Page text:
Ivanka Trump responded Friday to the cancelation of her digital commencement speech at Wichita State University Tech by posting the video address - which was written weeks before tens of thousands hit the streets across the country protesting police brutality and the murder of George Floyd. The result: an immediate backlash on social media for being "tone deaf" to the plights of others.
"Here is the message I recorded on May 18th for the Graduates of WSU-Tech. I know that all of these talented graduates will dream big and aspire to make the world a better place!" the president's daughter wrote Friday as a caption to the video. She was dropped from the lineup Thursday and a release from university leaders noted the move was made to focus the event "more centrally on students."
"Our nation's campuses should be bastions of free speech. Cancel culture and viewpoint discrimination are antithetical to academia. Listening to one another is important now more than ever!" she said in the video, in which she ruminates on how her own personal growth often, in her estimation, came during times of "discomfort and uncertainty."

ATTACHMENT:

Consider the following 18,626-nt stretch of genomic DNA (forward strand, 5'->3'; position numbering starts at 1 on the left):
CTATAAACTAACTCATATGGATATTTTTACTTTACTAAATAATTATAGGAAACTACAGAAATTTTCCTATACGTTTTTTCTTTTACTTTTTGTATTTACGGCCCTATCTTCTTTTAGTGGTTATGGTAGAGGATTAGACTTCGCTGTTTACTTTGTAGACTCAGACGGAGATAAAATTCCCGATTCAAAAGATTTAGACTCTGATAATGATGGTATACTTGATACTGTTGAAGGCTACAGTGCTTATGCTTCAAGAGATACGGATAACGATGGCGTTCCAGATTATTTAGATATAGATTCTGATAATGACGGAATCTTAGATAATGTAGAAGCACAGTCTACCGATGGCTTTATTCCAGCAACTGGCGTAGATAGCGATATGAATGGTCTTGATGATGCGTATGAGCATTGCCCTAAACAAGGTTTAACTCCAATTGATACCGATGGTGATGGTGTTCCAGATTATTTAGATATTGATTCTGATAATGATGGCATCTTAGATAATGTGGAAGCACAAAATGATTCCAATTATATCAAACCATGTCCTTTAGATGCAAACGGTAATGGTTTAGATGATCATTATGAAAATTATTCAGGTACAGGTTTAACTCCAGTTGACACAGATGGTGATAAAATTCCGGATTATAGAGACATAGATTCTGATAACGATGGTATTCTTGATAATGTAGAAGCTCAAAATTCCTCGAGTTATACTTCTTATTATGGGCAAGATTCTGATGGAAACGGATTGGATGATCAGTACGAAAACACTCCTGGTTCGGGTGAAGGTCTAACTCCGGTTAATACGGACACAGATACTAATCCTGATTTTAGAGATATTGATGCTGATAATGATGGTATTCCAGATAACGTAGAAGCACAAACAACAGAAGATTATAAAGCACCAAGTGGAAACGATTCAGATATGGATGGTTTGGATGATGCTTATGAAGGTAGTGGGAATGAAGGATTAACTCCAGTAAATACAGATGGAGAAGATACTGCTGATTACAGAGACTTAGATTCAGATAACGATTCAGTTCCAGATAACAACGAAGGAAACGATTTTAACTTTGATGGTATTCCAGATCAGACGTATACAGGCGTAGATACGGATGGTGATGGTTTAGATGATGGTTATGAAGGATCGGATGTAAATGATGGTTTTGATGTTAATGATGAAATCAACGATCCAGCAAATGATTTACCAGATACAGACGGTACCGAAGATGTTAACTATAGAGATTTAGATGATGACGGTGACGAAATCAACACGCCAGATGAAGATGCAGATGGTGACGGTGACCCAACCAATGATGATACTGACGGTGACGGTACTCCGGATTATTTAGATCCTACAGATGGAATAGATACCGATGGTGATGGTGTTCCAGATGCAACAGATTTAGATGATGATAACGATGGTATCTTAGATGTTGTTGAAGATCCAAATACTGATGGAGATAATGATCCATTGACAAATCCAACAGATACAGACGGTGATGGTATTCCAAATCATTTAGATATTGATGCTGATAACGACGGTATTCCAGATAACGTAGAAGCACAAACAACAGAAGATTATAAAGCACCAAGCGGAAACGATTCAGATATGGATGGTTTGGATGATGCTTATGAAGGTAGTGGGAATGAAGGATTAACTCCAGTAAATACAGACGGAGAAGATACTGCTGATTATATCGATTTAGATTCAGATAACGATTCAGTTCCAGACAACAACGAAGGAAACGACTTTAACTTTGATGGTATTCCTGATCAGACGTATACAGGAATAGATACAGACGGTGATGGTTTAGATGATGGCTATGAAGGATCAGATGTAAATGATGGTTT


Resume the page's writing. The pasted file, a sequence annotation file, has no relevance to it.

She also encouraged students to embrace "the adventure" of "daunting challenges."
Her message, recorded before unrest over the killings of Floyd, Ahmaud Arbery and Breonna Taylor brought days of protest to major American cities - drew ire from many.
Majid M. Padellan, an author and political commentator, tweeted, "'DISCOMFORT AND UNCERTAINTY?' 'EMBRACE THE ADVENTURE?' People are getting tear-gassed, tased and SHOT while protesting that Black people are getting tear-gassed, tased and SHOT. That's not discomfort. That's not adventure. That's criminal, #IvankaTrump."
"Hard to imagine something more tone-deaf than this but I assume they'll cook it up," Daily Beast editor-at-large Molly Jong-Fast wrote.
Screenwriter Randi Mayem Singer focused less on the content of the address and more on Trump's condemnation of so-called "cancel culture," tweeting, "'Free speech!' cries Sweatshop Barbie, who walked alongside her fascist daddy, carrying his prop bible in her purse, as he gassed peaceful protestors along the way to a photo op."
"Were you feeling discomfort when dad gassed those people during your propaganda stroll? Were you uncertain when to take the prop bible out of your $1500 purse?" she wrote in a subsequent tweet.
Singer was referencing President Trump's Monday comments threatening to deploy the U.S. military to extinguish protests around the country if cities or states do not do what's "necessary to defend the life and property of their residents." After he said that, he walked to St. John's Church holding a Bible after law enforcement officials fired tear gas and rubber bullets into a crowd of peaceful protesters to clear a path.